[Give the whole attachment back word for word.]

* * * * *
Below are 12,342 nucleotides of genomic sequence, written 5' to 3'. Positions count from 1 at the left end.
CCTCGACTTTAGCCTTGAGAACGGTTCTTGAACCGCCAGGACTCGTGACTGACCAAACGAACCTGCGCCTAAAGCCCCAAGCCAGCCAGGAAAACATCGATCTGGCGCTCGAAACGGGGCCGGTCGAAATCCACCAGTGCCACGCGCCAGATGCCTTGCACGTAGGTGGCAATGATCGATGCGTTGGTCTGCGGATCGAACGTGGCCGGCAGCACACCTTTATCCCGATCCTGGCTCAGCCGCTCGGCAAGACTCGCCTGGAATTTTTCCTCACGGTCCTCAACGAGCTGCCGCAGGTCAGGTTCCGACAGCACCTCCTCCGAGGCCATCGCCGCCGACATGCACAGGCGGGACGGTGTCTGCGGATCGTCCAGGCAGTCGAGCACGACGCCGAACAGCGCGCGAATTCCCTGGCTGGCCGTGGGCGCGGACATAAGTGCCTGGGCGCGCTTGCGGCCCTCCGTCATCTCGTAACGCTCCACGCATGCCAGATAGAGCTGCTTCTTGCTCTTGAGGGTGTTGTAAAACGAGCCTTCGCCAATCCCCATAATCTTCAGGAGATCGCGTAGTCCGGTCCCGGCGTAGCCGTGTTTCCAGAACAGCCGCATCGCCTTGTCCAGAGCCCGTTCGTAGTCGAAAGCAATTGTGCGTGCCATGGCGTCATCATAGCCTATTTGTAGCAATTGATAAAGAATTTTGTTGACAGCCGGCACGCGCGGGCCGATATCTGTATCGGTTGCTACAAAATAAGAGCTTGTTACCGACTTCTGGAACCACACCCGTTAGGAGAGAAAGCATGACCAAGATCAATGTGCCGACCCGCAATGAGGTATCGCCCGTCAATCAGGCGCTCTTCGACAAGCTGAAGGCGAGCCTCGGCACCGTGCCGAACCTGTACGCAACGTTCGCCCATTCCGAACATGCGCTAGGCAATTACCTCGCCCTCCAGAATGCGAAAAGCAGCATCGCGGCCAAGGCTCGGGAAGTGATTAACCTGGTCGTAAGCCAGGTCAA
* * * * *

Below are 12,342 nucleotides of genomic sequence, written 5' to 3'. Positions count from 1 at the left end.
CCTCGACTTTAGCCTTGAGAACGGTTCTTGAACCGCCAGGACTCGTGACTGACCAAACGAACCTGCGCCTAAAGCCCCAAGCCAGCCAGGAAAACATCGATCTGGCGCTCGAAACGGGGCCGGTCGAAATCCACCAGTGCCACGCGCCAGATGCCTTGCACGTAGGTGGCAATGATCGATGCGTTGGTCTGCGGATCGAACGTGGCCGGCAGCACACCTTTATCCCGATCCTGGCTCAGCCGCTCGGCAAGACTCGCCTGGAATTTTTCCTCACGGTCCTCAACGAGCTGCCGCAGGTCAGGTTCCGACAGCACCTCCTCCGAGGCCATCGCCGCCGACATGCACAGGCGGGACGGTGTCTGCGGATCGTCCAGGCAGTCGAGCACGACGCCGAACAGCGCGCGAATTCCCTGGCTGGCCGTGGGCGCGGACATAAGTGCCTGGGCGCGCTTGCGGCCCTCCGTCATCTCGTAACGCTCCACGCATGCCAGATAGAGCTGCTTCTTGCTCTTGAGGGTGTTGTAAAACGAGCCTTCGCCAATCCCCATAATCTTCAGGAGATCGCGTAGTCCGGTCCCGGCGTAGCCGTGTTTCCAGAACAGCCGCATCGCCTTGTCCAGAGCCCGTTCGTAGTCGAAAGCAATTGTGCGTGCCATGGCGTCATCATAGCCTATTTGTAGCAATTGATAAAGAATTTTGTTGACAGCCGGCACGCGCGGGCCGATATCTGTATCGGTTGCTACAAAATAAGAGCTTGTTACCGACTTCTGGAACCACACCCGTTAGGAGAGAAAGCATGACCAAGATCAATGTGCCGACCCGCAATGAGGTATCGCCCGTCAATCAGGCGCTCTTCGACAAGCTGAAGGCGAGCCTCGGCACCGTGCCGAACCTGTACGCAACGTTCGCCCATTCCGAACATGCGCTAGGCAATTACCTCGCCCTCCAGAATGCGAAAAGCAGCATCGCGGCCAAGGCTCGGGAAGTGATTAACCTGGTCGTAAGCCAGGTCAA